People of any age can suffer from Meniere’s disease, which negatively affects the inner ear and can cause hearing loss and vertigo. There’s no cure for Meniere’s disease but treatment can help minimize the impact of those with the disability.

Other conditions that can cause muffled hearing include eardrum perforation (ruptured eardrum) and acoustic neuroma, a non-cancerous tumor that can impact your hearing and balance.

Medications that are designed to treat various illnesses can cause hearing and balance issues, too. According to the American Speech-Language-Hearing Association, there are more than 200 of these ototoxic medications with some, like certain cancer chemotherapy drugs, causing permanent damage and others, like pain relievers and loop diuretics, causing temporary damage. The best way to educate yourself about the potential side effects of any medication you take is to talk with your physician.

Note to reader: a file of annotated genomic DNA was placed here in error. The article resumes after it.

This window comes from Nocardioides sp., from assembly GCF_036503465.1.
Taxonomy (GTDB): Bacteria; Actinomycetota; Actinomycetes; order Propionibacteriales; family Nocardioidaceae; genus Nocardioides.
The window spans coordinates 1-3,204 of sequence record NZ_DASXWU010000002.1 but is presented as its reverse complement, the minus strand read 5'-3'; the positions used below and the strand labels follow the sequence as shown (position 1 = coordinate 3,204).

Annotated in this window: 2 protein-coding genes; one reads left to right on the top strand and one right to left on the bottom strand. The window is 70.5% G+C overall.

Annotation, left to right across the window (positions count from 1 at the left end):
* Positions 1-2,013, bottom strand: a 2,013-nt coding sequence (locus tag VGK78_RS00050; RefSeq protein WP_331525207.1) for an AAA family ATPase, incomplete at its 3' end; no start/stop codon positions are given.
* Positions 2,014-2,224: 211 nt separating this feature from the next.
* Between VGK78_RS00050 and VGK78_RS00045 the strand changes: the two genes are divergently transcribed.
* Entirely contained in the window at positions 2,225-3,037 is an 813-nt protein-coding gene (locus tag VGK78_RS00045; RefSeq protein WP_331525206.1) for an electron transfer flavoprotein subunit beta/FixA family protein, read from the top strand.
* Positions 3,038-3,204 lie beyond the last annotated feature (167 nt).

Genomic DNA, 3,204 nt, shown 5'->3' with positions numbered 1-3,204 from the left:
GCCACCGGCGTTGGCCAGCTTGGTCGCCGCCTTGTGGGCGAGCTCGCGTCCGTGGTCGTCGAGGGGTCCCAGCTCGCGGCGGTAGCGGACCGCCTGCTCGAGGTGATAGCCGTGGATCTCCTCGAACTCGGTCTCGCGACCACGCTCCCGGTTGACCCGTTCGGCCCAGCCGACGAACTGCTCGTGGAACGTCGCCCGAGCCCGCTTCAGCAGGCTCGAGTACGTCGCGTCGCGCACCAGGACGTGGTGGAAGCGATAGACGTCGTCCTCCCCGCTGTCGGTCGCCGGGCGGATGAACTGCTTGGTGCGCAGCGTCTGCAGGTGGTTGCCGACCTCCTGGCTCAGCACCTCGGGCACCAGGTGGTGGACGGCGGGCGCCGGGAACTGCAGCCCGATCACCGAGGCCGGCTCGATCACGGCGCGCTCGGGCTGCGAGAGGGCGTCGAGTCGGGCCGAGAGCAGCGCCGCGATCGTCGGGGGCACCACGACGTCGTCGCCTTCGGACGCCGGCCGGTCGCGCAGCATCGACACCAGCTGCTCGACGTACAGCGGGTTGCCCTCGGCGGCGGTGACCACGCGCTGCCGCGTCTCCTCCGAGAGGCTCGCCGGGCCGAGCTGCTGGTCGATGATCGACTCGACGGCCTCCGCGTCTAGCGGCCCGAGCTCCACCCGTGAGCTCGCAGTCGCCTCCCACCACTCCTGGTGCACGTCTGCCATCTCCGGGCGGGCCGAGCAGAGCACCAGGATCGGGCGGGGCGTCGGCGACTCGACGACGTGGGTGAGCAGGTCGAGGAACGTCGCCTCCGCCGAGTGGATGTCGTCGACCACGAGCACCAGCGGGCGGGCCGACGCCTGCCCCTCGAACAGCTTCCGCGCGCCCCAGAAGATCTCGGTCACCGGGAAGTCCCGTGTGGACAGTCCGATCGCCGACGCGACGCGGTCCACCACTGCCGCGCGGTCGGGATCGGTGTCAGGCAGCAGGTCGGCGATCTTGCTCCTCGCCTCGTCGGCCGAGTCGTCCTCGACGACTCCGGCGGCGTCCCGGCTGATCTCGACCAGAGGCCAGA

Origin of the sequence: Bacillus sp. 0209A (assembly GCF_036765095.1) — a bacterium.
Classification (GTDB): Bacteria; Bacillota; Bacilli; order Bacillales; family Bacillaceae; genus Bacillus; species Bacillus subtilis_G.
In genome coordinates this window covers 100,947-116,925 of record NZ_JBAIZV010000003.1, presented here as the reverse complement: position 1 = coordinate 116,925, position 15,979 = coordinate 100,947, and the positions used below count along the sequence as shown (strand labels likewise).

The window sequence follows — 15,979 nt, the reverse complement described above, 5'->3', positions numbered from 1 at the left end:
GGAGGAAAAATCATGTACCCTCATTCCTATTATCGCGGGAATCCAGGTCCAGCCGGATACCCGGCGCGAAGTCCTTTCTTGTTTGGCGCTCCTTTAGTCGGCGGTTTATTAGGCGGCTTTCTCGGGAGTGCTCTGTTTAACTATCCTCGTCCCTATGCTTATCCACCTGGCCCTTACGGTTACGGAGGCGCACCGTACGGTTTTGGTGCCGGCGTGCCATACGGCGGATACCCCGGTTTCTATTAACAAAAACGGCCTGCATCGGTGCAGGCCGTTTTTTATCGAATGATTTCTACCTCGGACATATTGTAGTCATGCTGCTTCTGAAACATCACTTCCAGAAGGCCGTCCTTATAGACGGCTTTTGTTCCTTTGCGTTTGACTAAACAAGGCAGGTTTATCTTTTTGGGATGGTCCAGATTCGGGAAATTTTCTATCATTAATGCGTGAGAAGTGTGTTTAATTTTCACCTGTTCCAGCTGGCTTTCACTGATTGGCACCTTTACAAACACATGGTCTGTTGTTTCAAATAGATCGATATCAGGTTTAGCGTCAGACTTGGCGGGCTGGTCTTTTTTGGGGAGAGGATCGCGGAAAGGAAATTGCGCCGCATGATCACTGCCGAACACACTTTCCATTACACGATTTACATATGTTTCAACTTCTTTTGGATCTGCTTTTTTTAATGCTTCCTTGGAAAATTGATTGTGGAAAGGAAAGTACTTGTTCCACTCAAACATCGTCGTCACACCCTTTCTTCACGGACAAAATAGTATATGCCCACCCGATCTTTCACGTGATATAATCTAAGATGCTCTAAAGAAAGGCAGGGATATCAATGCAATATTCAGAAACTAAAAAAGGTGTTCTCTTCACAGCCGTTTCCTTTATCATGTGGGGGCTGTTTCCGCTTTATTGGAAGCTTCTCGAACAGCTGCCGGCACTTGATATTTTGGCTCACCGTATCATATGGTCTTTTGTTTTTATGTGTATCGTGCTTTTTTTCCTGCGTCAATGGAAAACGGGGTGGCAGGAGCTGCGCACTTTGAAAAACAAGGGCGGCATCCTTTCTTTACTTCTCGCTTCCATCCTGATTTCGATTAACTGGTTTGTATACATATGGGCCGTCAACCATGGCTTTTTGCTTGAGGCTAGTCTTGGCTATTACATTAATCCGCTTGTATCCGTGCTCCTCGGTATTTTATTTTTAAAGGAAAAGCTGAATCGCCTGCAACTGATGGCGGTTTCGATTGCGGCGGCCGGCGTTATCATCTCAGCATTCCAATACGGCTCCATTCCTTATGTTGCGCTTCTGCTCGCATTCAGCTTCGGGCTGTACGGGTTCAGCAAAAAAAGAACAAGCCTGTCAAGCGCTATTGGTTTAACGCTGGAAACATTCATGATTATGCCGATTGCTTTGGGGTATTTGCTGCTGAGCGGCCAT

Anatomy of the Ear

Blockage

Muffled hearing can sometimes feel like you have cotton balls in your ears and, while that hopefully isn’t the case, you could have another kind of blockage.

Ear wax, also known as cerumen, probably isn’t your favorite thing to talk about, but its antibacterial properties are essential to your hearing health. Unfortunately, too much ear wax can build up and lead to muffled hearing. According to the Cleveland Clinic, other symptoms of having an excess of ear wax include dizziness, ringing (tinnitus), discharge, strong smell, pain, and itchiness.